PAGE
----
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NYT Deems “After Ayotzinapa” Among Best Podcasts of 2022, Updates to the Archive’s Ukraine Cyber Vault, and Much More from the Archive: FRIMFORMSUM 12/15/2022

December 15, 2022

NYT Names “After Ayotzinapa” One of 2022’s Best Podcasts

The New York Times has named “After Ayotzinapa” one of the “Best Podcasts of 2022,” calling it a “jaw-dropping account” that “implicates authorities at the highest level.” The podcast, which investigates the 2014 forced disappearance of 43 Mexican college students, is the result of a partnership between the Archive’s Kate Doyle, reporter Anayansi Díaz-Cortes, and Reveal News from the Center for Investigative Reporting (the Spanish-language version, “Después de Ayotzinapa,” was released in co-production with Adonde Media and Animal Politico).

The podcast is the latest in a multi-year effort by Doyle and Archive staff to find justice for the disappeared. The Archive has filed hundreds of Freedom of Information Act (FOIA) requests for U.S. documents on the students, its connection to the “war on drugs”, and U.S. security assistance to Mexico. The investigation of the 43 disappeared students remains ongoing, with the appointment of a new special prosecutor’s unit in Mexico in 2019, the publication of the third GIEI report, and sustained support from the international human rights community. The National Security Archive continues to investigate the case with our partners at Centro Prodh and Reveal.

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Archive Updates Ukraine Cyber Vault

The National Security Archive’s Cyber Vault project recently updated its Ukraine page with almost 50 new reports and studies covering the cyber aspects of Russia’s continuing occupation of Ukraine. The materials are a mix of records from the U.S. and foreign governments as well as from international organizations such as the European Union and NATO. Given the unusual role that cybersecurity firms are playing in the conflict, the new additions include a number of items from the private sector as well.

The Ukraine page’s highly detailed timeline of events has also been updated, making the document current as of December 14. The timeline covers more than just developments on the ground, such as important cyberattacks, government decisions, and policy pronouncements. It also serves as an expanding repository of summaries and links to analytical and theoretical articles about a wide range of issues raised by the conflict, such as why Russia’s cyber response has been relatively muted, the phenomenon of hacktivists working in tandem with governments, and the impact of unprecedented intelligence sharing between the United States and its allies.

Visit the National Security Archive’s Ukraine Cyber vault here. 

The U.S., Canada, and the Indian Nuclear Program, 1968-1974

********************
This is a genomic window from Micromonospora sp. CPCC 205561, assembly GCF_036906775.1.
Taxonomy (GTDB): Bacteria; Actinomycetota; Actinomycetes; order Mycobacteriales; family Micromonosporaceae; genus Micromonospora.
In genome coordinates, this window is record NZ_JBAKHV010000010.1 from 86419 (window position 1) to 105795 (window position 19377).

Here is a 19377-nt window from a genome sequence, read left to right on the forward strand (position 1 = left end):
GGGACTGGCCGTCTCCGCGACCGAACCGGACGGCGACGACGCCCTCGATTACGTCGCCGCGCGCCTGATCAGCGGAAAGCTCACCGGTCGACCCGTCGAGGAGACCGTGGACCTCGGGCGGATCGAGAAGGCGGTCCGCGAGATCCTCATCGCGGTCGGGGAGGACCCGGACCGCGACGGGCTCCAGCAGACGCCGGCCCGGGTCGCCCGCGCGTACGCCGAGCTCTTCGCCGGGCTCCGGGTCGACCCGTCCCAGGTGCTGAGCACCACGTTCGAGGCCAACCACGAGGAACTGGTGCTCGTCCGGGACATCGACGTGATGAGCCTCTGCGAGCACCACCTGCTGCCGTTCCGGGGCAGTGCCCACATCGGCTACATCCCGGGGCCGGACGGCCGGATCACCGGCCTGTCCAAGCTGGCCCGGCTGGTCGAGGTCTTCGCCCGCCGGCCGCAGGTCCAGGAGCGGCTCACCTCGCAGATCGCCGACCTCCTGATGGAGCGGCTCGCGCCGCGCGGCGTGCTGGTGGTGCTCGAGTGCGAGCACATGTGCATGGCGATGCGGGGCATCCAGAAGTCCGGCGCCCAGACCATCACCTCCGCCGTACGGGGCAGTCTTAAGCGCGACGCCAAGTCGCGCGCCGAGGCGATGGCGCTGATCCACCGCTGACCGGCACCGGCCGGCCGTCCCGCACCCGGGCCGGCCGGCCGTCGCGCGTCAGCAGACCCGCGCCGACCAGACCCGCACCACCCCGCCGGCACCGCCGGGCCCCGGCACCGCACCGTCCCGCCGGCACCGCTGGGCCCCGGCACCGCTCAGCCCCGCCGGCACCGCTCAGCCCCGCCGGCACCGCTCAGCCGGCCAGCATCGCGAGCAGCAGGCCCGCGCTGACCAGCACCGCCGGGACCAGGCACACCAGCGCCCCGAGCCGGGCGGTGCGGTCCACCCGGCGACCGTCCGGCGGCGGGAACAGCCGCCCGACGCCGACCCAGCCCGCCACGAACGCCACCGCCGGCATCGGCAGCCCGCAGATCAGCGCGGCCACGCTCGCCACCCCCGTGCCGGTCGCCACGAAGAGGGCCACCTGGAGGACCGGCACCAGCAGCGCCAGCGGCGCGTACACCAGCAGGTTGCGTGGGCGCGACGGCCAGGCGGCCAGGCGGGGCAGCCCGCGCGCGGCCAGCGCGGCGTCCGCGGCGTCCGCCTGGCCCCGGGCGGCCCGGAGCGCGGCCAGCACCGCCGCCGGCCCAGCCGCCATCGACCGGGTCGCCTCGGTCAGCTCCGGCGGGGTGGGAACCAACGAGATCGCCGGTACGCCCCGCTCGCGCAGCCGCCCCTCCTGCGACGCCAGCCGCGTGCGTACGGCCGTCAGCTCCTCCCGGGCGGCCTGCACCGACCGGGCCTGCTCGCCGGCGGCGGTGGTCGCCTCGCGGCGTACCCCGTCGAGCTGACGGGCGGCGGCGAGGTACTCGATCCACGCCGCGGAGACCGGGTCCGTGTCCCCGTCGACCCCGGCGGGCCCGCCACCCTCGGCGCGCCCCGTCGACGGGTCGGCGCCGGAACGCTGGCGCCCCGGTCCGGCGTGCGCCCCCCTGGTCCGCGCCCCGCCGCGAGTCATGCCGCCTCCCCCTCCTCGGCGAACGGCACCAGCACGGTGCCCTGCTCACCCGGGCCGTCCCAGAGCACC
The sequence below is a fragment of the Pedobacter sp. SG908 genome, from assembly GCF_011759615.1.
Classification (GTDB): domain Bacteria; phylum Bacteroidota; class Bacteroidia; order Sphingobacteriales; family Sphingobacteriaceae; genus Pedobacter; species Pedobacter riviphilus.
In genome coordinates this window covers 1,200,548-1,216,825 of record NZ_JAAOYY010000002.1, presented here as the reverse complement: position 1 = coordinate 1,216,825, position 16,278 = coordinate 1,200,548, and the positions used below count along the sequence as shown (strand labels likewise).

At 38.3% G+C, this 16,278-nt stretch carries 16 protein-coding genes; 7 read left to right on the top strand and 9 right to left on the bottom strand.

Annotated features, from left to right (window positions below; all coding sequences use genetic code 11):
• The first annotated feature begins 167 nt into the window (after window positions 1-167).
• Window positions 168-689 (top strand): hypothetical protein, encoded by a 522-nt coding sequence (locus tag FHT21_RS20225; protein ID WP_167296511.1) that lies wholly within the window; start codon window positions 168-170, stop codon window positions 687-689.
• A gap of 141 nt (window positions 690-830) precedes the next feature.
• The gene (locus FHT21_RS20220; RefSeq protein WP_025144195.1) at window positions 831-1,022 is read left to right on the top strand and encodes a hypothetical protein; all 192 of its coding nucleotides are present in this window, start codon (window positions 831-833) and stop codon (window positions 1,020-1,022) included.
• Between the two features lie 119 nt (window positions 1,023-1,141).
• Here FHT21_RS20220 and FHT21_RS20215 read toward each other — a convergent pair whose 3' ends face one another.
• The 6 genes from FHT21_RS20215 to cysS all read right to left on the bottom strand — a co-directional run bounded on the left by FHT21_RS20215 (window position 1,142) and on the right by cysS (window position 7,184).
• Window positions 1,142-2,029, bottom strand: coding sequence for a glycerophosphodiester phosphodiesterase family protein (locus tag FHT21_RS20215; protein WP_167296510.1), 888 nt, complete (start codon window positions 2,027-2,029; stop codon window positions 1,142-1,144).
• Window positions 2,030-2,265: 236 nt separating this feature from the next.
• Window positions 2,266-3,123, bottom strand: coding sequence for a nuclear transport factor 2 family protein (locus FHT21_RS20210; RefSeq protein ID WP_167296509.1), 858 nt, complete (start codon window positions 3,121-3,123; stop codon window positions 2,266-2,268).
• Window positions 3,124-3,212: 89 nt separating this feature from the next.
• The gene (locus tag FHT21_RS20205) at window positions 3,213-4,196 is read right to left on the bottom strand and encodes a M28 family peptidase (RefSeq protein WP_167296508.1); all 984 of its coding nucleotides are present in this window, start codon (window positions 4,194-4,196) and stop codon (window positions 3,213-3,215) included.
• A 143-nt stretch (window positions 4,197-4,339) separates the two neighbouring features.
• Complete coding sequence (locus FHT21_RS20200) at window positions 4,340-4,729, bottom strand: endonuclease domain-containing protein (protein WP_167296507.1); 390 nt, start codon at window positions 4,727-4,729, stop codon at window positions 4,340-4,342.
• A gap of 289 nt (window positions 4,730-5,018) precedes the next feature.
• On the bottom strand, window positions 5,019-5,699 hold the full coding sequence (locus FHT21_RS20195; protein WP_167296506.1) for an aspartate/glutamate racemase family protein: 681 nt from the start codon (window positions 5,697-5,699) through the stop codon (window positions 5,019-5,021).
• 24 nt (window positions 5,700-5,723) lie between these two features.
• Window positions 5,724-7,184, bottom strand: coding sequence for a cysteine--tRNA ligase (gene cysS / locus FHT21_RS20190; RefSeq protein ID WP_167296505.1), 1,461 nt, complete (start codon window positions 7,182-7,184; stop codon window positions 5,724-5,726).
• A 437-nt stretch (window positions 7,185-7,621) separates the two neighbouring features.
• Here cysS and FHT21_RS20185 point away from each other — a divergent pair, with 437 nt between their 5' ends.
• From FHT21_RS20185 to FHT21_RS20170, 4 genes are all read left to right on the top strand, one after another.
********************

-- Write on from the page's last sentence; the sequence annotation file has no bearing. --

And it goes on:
Canadian inspectors visiting the Canada-Indian Reactor (CIR) at Trombay in June 1968 were “unsettled” by information suggesting that India was heading toward the “development of a nuclear device,” according to a recently declassified U.S. State Department telegram obtained by the National Security Archive. Canadian nuclear experts later told U.S. diplomats that the reactor fuel had been irradiated at a level low enough to produce “weapons grade plutonium” and that, if India was seeking to produce plutonium, the reactor could generate up to 12 kilograms a year.

The document is among a new collection of declassified records recently published by the National Security Archive that shed light on the early years of the Indian nuclear program and U.S. policy toward India’s nuclear ambitions in the years before its first nuclear test in May 1974.

The Cuban Missile Crisis @ 60:POSTMORTEMS

In the immediate aftermath of the resolution of the Cuban Missile Crisis, Soviet leader Nikita Khrushchev met with the Czechoslovakian Communist Party leader, Antonin Novotny, and told him that “this time we really were on the verge of war,” according to minutes of their October 30, 1962, meeting posted today by the National Security Archive. “How should one assess the result of these six days that shook the world?” he pointedly asked, referring to the period between October 22, when President Kennedy announced the discovery of the missiles in Cuba, and October 28, when Khrushchev announced their withdrawal. “Who won?” he wondered.

To “assess the result” and the implications of those dangerous days when the world stared down what Kennedy aide Theodore Sorensen called “the gun barrel of nuclear war,” the National Security Archive is posting a final collection of postmortem documents, concluding its series on the 60th anniversary of the Cuban Missile Crisis. In addition to the summary of the Khrushchev-Novotny meeting, the selection includes correspondence from Khrushchev to Castro, Castro’s own lengthy reflections on the missile crisis, a perceptive aftermath report from the British Ambassador to Havana, and a lengthy analysis by the U.S. Defense Department on “Some Lessons from Cuba.”

Read the entire posting on the National Security Archive’s website.

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